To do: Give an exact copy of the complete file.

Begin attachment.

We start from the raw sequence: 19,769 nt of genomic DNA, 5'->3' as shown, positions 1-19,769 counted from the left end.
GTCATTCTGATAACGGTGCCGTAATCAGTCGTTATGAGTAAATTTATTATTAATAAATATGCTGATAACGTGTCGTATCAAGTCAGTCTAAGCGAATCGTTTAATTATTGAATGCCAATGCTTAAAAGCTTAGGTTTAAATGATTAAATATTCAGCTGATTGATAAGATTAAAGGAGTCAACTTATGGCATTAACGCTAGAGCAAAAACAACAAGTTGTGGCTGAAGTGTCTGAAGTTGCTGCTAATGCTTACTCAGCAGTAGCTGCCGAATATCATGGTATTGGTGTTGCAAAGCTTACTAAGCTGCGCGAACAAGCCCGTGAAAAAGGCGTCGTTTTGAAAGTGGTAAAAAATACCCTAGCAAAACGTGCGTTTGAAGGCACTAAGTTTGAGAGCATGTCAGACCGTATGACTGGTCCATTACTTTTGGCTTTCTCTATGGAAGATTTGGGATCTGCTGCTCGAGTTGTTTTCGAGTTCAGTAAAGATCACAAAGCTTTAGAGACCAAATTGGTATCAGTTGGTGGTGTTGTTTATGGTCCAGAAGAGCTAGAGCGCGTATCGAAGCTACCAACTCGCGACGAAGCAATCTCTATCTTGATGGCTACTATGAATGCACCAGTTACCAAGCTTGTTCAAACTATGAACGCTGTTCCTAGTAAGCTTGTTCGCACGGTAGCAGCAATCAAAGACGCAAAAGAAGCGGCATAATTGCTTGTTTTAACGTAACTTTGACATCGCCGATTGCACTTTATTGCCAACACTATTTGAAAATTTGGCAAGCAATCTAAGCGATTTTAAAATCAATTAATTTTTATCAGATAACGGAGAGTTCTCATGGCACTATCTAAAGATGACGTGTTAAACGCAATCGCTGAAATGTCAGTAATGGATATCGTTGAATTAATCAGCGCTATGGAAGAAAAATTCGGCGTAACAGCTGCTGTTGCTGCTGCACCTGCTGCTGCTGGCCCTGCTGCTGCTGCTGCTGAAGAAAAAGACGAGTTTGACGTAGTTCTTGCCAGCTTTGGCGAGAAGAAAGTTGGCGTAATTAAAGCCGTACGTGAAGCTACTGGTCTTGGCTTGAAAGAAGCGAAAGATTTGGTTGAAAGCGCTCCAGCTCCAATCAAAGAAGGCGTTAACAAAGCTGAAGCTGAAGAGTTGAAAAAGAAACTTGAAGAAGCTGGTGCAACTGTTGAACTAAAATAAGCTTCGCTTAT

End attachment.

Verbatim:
We start from the raw sequence: 19,769 nt of genomic DNA, 5'->3' as shown, positions 1-19,769 counted from the left end.
GTCATTCTGATAACGGTGCCGTAATCAGTCGTTATGAGTAAATTTATTATTAATAAATATGCTGATAACGTGTCGTATCAAGTCAGTCTAAGCGAATCGTTTAATTATTGAATGCCAATGCTTAAAAGCTTAGGTTTAAATGATTAAATATTCAGCTGATTGATAAGATTAAAGGAGTCAACTTATGGCATTAACGCTAGAGCAAAAACAACAAGTTGTGGCTGAAGTGTCTGAAGTTGCTGCTAATGCTTACTCAGCAGTAGCTGCCGAATATCATGGTATTGGTGTTGCAAAGCTTACTAAGCTGCGCGAACAAGCCCGTGAAAAAGGCGTCGTTTTGAAAGTGGTAAAAAATACCCTAGCAAAACGTGCGTTTGAAGGCACTAAGTTTGAGAGCATGTCAGACCGTATGACTGGTCCATTACTTTTGGCTTTCTCTATGGAAGATTTGGGATCTGCTGCTCGAGTTGTTTTCGAGTTCAGTAAAGATCACAAAGCTTTAGAGACCAAATTGGTATCAGTTGGTGGTGTTGTTTATGGTCCAGAAGAGCTAGAGCGCGTATCGAAGCTACCAACTCGCGACGAAGCAATCTCTATCTTGATGGCTACTATGAATGCACCAGTTACCAAGCTTGTTCAAACTATGAACGCTGTTCCTAGTAAGCTTGTTCGCACGGTAGCAGCAATCAAAGACGCAAAAGAAGCGGCATAATTGCTTGTTTTAACGTAACTTTGACATCGCCGATTGCACTTTATTGCCAACACTATTTGAAAATTTGGCAAGCAATCTAAGCGATTTTAAAATCAATTAATTTTTATCAGATAACGGAGAGTTCTCATGGCACTATCTAAAGATGACGTGTTAAACGCAATCGCTGAAATGTCAGTAATGGATATCGTTGAATTAATCAGCGCTATGGAAGAAAAATTCGGCGTAACAGCTGCTGTTGCTGCTGCACCTGCTGCTGCTGGCCCTGCTGCTGCTGCTGCTGAAGAAAAAGACGAGTTTGACGTAGTTCTTGCCAGCTTTGGCGAGAAGAAAGTTGGCGTAATTAAAGCCGTACGTGAAGCTACTGGTCTTGGCTTGAAAGAAGCGAAAGATTTGGTTGAAAGCGCTCCAGCTCCAATCAAAGAAGGCGTTAACAAAGCTGAAGCTGAAGAGTTGAAAAAGAAACTTGAAGAAGCTGGTGCAACTGTTGAACTAAAATAAGCTTCGCTTAT